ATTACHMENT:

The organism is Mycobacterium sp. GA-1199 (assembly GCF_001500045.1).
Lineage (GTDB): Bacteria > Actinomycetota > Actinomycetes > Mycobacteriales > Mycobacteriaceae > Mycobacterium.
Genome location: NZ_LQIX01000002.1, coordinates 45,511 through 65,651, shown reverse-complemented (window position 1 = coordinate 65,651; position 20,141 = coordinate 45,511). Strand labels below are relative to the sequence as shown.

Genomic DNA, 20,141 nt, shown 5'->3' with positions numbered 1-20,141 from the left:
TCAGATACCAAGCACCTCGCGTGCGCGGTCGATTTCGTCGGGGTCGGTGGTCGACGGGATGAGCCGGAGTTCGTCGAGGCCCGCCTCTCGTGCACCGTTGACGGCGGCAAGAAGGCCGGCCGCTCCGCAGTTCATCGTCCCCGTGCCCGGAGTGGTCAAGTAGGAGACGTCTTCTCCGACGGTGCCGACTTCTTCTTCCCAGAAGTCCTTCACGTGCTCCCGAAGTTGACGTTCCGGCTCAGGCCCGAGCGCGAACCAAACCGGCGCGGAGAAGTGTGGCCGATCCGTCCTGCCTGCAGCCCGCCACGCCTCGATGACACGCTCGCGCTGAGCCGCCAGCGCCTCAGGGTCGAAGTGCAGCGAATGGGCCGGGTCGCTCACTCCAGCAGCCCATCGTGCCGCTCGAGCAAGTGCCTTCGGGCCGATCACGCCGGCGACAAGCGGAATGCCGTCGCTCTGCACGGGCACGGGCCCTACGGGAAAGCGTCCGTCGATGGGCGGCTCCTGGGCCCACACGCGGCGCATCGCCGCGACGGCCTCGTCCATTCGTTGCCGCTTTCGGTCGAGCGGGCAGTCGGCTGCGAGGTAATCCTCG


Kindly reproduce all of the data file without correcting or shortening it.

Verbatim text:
The organism is Mycobacterium sp. GA-1199 (assembly GCF_001500045.1).
Lineage (GTDB): Bacteria > Actinomycetota > Actinomycetes > Mycobacteriales > Mycobacteriaceae > Mycobacterium.
Genome location: NZ_LQIX01000002.1, coordinates 45,511 through 65,651, shown reverse-complemented (window position 1 = coordinate 65,651; position 20,141 = coordinate 45,511). Strand labels below are relative to the sequence as shown.

Genomic DNA, 20,141 nt, shown 5'->3' with positions numbered 1-20,141 from the left:
TCAGATACCAAGCACCTCGCGTGCGCGGTCGATTTCGTCGGGGTCGGTGGTCGACGGGATGAGCCGGAGTTCGTCGAGGCCCGCCTCTCGTGCACCGTTGACGGCGGCAAGAAGGCCGGCCGCTCCGCAGTTCATCGTCCCCGTGCCCGGAGTGGTCAAGTAGGAGACGTCTTCTCCGACGGTGCCGACTTCTTCTTCCCAGAAGTCCTTCACGTGCTCCCGAAGTTGACGTTCCGGCTCAGGCCCGAGCGCGAACCAAACCGGCGCGGAGAAGTGTGGCCGATCCGTCCTGCCTGCAGCCCGCCACGCCTCGATGACACGCTCGCGCTGAGCCGCCAGCGCCTCAGGGTCGAAGTGCAGCGAATGGGCCGGGTCGCTCACTCCAGCAGCCCATCGTGCCGCTCGAGCAAGTGCCTTCGGGCCGATCACGCCGGCGACAAGCGGAATGCCGTCGCTCTGCACGGGCACGGGCCCTACGGGAAAGCGTCCGTCGATGGGCGGCTCCTGGGCCCACACGCGGCGCATCGCCGCGACGGCCTCGTCCATTCGTTGCCGCTTTCGGTCGAGCGGGCAGTCGGCTGCGAGGTAATCCTCG